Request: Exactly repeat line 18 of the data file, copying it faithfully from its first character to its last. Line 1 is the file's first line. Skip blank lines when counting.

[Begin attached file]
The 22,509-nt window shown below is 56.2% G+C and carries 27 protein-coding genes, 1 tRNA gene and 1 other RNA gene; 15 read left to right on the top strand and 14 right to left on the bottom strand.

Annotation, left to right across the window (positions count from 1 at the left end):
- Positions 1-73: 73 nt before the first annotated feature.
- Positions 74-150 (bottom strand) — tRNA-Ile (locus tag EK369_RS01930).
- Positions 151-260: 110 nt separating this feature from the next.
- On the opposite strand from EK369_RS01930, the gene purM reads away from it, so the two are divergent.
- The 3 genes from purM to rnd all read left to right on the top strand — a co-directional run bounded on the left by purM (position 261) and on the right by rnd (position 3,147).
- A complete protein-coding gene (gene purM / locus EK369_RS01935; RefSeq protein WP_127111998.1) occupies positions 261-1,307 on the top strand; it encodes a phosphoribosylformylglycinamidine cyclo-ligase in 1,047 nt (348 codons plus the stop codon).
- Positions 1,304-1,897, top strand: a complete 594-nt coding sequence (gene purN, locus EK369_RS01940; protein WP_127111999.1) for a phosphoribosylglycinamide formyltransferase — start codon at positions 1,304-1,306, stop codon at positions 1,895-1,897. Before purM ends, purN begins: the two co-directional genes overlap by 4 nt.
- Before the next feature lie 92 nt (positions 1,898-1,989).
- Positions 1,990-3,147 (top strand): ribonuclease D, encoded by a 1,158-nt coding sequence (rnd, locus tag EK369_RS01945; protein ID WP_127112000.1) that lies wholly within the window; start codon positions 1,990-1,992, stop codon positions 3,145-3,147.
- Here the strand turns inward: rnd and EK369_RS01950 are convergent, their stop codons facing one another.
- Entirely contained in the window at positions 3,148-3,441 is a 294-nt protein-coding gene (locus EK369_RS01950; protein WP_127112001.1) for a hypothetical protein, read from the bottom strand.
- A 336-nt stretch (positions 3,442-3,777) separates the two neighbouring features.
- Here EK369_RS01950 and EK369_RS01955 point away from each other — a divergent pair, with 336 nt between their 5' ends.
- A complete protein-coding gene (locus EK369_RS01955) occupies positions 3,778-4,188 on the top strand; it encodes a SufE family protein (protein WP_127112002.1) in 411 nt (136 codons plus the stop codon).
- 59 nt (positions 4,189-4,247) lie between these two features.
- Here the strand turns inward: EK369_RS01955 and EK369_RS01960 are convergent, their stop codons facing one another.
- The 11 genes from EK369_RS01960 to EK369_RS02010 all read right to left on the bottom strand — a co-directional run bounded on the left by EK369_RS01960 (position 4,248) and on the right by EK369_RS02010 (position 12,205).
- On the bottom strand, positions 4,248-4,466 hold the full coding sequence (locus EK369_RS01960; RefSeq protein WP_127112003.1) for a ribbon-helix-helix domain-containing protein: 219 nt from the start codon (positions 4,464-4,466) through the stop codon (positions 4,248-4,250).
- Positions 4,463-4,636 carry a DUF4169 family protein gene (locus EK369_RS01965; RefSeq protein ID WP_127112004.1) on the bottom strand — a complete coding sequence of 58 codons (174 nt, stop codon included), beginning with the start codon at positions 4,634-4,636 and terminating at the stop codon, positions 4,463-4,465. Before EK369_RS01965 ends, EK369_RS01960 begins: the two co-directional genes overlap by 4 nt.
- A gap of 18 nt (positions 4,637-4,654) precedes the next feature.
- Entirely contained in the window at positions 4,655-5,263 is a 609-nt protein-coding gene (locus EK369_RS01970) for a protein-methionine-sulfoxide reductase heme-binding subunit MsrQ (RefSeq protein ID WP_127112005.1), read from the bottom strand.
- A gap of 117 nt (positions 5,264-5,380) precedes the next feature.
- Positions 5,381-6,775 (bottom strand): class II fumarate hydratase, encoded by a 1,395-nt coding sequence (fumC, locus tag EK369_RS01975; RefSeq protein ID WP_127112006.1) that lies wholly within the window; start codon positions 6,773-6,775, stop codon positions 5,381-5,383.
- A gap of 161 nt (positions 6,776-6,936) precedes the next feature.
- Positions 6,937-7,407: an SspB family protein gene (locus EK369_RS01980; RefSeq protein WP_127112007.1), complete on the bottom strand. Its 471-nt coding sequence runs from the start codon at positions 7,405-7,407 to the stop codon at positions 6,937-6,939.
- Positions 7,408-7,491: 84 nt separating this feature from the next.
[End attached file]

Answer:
- Here the strand turns inward: EK369_RS01955 and EK369_RS01960 are convergent, their stop codons facing one another.